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. Last Updated: 07/27/2016

A Graceless Exit for Russia

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The leadership of this country has a remarkable knack for making the same mistake over and over. On a trip to the Far East last week, Defense Minister Sergei Ivanov announced that the Army had no intention of pulling out of the self-proclaimed republic of Transdnestr. Until Russia's huge stockpiles of arms and equipment were removed, Russian troops would remain in the republic even if the Moldovan authorities ordered them to leave, Ivanov said.

Ivanov had apparently forgotten that top Kremlin officials recently insisted that the closure of two Russian military bases in Georgia would take 10 to 12 years. When Tbilisi issued an ultimatum, threatening to declare the continued presence of Russian soldiers on Georgian soil illegal and to blockade the bases, Moscow trimmed its estimate to three years. The day after Ivanov sounded off about Transdnestr, the first trucks loaded with military equipment were on their way out of Georgia.

There is every reason to assume that history will be repeated in Transdnestr. The stockpiles in the republic made quite an impression on me when I visited: millions of enamel mugs and mess kits, hundreds of field kitchens and trucks and a considerable store of weapons, from Kalashnikovs to self-propelled howitzers. Russia has an obvious interest in bringing all this home and would have done so long ago if our leaders hadn't simultaneously been desperate to maintain a presence in the region.

Transdnestr authorities are far too dependent on Moscow to reject an agreement on the removal of military property. Yet while the Kremlin has proclaimed its intention to withdraw, it has made a point of seriously considering the protests of the Transdnestr leadership, which has done all it can to block the departure of every trainload of equipment.

It's not hard to figure out what will happen next. The OSCE will adopt some version of Ukraine's plan for a reduction of Russia's military presence in the region, and Russia will be forced to comply. In other words, Moscow is making the same mistake in Moldova as it did in Georgia.

Moscow attaches excessive importance to the issue of military presence -- its own or someone else's -- in the former Soviet republics. The U.S. bases in Central Asia are extremely useful for Russia. They were created to support the U.S. offensive against the Taliban, which Moscow until recently considered a major threat to national security. The U.S. bases can also be viewed as an important stabilizing factor in the region. They contribute millions of dollars to the economies of impoverished Kyrgyzstan and Uzbekistan, which could help to mitigate social tension. And we musn't forget that in the case of upheaval in Central Asia, thousands of refugees will pour into Russia, because our southern border simply doesn't exist.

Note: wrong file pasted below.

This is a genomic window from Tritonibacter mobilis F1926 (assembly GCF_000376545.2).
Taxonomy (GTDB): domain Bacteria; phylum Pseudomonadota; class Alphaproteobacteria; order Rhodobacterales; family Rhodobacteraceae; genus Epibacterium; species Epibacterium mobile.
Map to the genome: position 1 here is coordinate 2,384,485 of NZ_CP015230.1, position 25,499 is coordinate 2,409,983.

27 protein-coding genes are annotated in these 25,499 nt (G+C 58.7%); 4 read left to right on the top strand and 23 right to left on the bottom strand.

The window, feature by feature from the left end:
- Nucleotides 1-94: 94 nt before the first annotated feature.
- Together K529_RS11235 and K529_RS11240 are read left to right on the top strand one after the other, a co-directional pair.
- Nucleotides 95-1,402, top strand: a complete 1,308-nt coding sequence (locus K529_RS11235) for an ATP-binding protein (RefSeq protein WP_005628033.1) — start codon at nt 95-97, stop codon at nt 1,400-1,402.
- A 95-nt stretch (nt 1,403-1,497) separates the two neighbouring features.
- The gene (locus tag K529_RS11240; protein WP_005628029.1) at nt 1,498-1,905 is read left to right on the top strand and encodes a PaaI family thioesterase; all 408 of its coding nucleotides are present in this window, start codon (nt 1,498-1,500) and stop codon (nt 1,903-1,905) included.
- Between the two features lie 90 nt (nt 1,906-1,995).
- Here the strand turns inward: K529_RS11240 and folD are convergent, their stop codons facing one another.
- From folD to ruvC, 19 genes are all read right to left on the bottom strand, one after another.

Despite all that, President Vladimir Putin pushed for the Shanghai Cooperation Organization to call for the United States to set a deadline for departure from its bases in Central Asia. When the Uzbek government ordered U.S. military personnel to leave within six months, Moscow hailed the decision as a victory. And when U.S. Defense Secretary Donald Rumsfeld traveled to Bishkek and won fresh promises that the U.S. air base could stay, Moscow viewed the agreement as a defeat.

The Kremlin is blowing the significance of military bases out of proportion. Putin and his team regard such bases as the best way to influence the country where the bases are located. Moscow previously abandoned its bases in Vietnam and Cuba, which were too distant to maintain and had lost their significance with the end of the Cold War. What's more, Putin helped the United States to establish its bases in Central Asia, assuming that Washington would recognize the so-called near abroad as Russia's zone of influence. When the leaders of Georgia, Ukraine and Moldova made NATO membership a priority, the Kremlin felt they had broken a standing agreement and began fighting to hold on to bases that it no longer needs.

The top brass often point to the rapid withdrawal from Eastern Europe as a case in point. Mikhail Gorbachev and Boris Yeltsin were too willing to compromise, they say, and as a result, the troops were withdrawn with no thought about where to station them. But at least those soldiers departed with their dignity intact. Moscow's attempts to hold on to its bases will almost certainly fail, because it has no real influence over the CIS countries. And the Kremlin's stubbornness will likely end in humiliation when the troops are sent packing all the same.

Alexander Golts, deputy editor of the online newspaper Yezhednevny Zhurnal, contributed this comment to The Moscow Times.